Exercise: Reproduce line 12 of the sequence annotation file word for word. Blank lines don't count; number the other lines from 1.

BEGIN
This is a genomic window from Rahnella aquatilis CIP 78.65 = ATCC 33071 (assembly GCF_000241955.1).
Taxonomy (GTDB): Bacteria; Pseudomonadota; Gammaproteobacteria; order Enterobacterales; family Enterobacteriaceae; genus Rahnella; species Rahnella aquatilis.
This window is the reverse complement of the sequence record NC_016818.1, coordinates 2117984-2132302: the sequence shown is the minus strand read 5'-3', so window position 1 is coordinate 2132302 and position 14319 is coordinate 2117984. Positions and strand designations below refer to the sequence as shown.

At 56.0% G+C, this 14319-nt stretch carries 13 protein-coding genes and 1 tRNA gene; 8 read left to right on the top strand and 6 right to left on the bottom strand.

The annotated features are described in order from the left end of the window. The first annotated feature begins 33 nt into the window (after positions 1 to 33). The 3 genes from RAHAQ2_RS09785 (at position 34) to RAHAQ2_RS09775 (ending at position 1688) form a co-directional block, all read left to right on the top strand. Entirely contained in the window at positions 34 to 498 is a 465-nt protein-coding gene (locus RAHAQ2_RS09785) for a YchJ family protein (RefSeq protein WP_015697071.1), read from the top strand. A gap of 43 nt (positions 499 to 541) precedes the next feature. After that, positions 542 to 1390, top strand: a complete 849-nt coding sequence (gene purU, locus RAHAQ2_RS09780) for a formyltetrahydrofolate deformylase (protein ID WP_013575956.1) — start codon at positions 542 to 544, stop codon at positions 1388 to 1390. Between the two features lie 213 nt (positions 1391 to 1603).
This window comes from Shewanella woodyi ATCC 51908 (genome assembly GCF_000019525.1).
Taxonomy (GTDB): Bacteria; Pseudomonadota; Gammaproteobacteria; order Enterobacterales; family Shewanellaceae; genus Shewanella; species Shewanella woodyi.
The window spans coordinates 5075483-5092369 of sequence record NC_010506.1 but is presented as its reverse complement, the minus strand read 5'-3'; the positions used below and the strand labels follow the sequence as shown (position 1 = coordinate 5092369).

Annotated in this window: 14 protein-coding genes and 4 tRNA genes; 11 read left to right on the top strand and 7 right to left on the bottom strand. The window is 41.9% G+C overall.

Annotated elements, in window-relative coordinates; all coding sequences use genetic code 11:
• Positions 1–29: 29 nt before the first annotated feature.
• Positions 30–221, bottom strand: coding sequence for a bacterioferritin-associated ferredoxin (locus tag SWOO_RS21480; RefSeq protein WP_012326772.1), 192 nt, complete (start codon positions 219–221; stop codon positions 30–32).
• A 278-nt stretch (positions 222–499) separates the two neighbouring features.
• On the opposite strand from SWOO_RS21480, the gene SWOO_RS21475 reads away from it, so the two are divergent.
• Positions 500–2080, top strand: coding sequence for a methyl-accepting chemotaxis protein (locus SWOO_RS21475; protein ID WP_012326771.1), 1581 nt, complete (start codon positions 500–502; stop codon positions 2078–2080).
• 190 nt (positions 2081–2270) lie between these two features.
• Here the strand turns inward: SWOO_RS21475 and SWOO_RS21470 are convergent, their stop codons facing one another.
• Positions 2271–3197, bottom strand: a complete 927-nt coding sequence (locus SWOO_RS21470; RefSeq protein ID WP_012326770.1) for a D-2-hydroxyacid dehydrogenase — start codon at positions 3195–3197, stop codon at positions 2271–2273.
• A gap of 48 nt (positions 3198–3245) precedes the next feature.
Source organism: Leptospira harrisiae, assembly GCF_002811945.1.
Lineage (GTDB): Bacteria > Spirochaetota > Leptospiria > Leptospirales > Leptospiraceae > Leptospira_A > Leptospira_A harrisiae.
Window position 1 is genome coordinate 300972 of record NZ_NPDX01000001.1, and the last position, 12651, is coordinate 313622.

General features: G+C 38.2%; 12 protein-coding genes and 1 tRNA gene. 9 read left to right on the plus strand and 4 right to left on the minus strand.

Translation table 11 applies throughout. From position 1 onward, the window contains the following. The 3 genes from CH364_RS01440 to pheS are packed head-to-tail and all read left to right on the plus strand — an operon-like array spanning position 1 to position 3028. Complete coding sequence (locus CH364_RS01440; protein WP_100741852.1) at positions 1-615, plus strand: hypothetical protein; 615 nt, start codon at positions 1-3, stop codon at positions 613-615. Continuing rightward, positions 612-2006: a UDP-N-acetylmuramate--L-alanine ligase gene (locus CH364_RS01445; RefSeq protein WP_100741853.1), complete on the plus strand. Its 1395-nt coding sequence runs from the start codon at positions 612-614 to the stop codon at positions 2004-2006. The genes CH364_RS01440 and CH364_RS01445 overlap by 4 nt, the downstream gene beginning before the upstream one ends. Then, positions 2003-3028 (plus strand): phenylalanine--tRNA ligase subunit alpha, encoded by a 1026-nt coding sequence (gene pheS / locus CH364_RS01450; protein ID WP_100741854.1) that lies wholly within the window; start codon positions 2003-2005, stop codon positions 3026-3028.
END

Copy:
• Positions 30–221, bottom strand: coding sequence for a bacterioferritin-associated ferredoxin (locus tag SWOO_RS21480; RefSeq protein WP_012326772.1), 192 nt, complete (start codon positions 219–221; stop codon positions 30–32).